July 19, 2024
Bragg’s Team Seeks to Preserve Trump’s Gag on Lawfare Case Through July 11 Sentencing

Bragg’s Team Seeks to Preserve Trump’s Gag on Lawfare Case Through July 11 Sentencing

(Headline USA) Manhattan prosecutors on Wednesday continued to collued with leftist Judge Juan Merchan in a massive election interference campaign, even after a biased jury’s stunning conviction of presumptive GOP presidential nominee Donald Trump, in what has been widely condemned as a miscarriage of justice to the utmost degree.

Leftist lawyers with ties to the Biden Justice Department asked Merchan, a Biden donor, to keep Trump’s controversial gag order in place at least until the former president is sentenced in July, opposing a defense request that the restrictions be lifted following last week’s conviction on 34 felony counts of falsifying business records.

The crime, normally a state-level misdemeanor, was upgraded to a federal felony after the statute of limitations for the former expired.

Several high level public figures have faced slaps on the wrist for similar offenses, most notably Trump’s 2016 opponent, Hillary Clinton, who paid a small fine for claiming the phony Steele dossier that she commissioned as a smear campaign against him and later used to launch an FBI investigation under false pretenses was a “legal expense.”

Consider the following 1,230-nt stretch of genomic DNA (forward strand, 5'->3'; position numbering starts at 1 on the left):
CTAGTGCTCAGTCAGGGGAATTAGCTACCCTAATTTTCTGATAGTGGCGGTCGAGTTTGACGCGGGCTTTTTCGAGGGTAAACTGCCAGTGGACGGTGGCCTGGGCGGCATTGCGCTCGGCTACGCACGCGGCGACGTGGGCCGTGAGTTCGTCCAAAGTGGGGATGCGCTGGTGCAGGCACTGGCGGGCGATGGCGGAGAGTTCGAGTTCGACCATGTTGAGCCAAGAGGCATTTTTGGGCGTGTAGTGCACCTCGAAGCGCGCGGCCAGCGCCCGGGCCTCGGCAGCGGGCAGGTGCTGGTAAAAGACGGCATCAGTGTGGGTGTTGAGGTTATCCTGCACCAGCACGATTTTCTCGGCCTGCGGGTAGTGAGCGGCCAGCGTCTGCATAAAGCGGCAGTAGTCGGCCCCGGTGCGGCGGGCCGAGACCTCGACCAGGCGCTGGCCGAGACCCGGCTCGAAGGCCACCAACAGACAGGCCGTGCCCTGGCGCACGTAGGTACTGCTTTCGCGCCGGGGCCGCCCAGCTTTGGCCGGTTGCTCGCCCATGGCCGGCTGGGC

Clinton also avoided charges on far more serious matters involving her mishandling of classified material and destruction of evidence—crimes that the Left is also attempting to charge Trump with under similarly bogus circumstances.

Nonetheless, the verdict against Trump appeared to have backfired, fueling widespread public support for him and a massive fundraising effort that pulled in more than $200 million in the weekend following his conviction. It likewise appears to have little negative impact in polling although it may have led some reluctant Trump voters to support him as a rebuke to the blatantly corrupt justice system.

Consequently, leftist operatives are eager to tamp down as much as possible on the fallout, including doing everything they can to censor Trump himself as he finds himself at the peak of his influence ahead of the Republican National Convention.

On Tuesday, Trump lawyers Todd Blanche and Emil Bove had asked Merchan to end the gag order, arguing there was nothing to justify “continued restrictions on the First Amendment rights of President Trump” now that the trial is over.

Assistant District Attorney Matthew Colangelo countered that the Manhattan DA’s office opposed any immediate termination of the gag order, which bars Trump from commenting about witnesses, jurors and others tied to the case.

The court “has an obligation to protect the integrity of these proceedings and the fair administration of justice at least through the sentencing hearing and the resolution of any post-trial motions,” the partisan Colangelo claimed disingenuously in his rebuttal to Trump’s lawyers.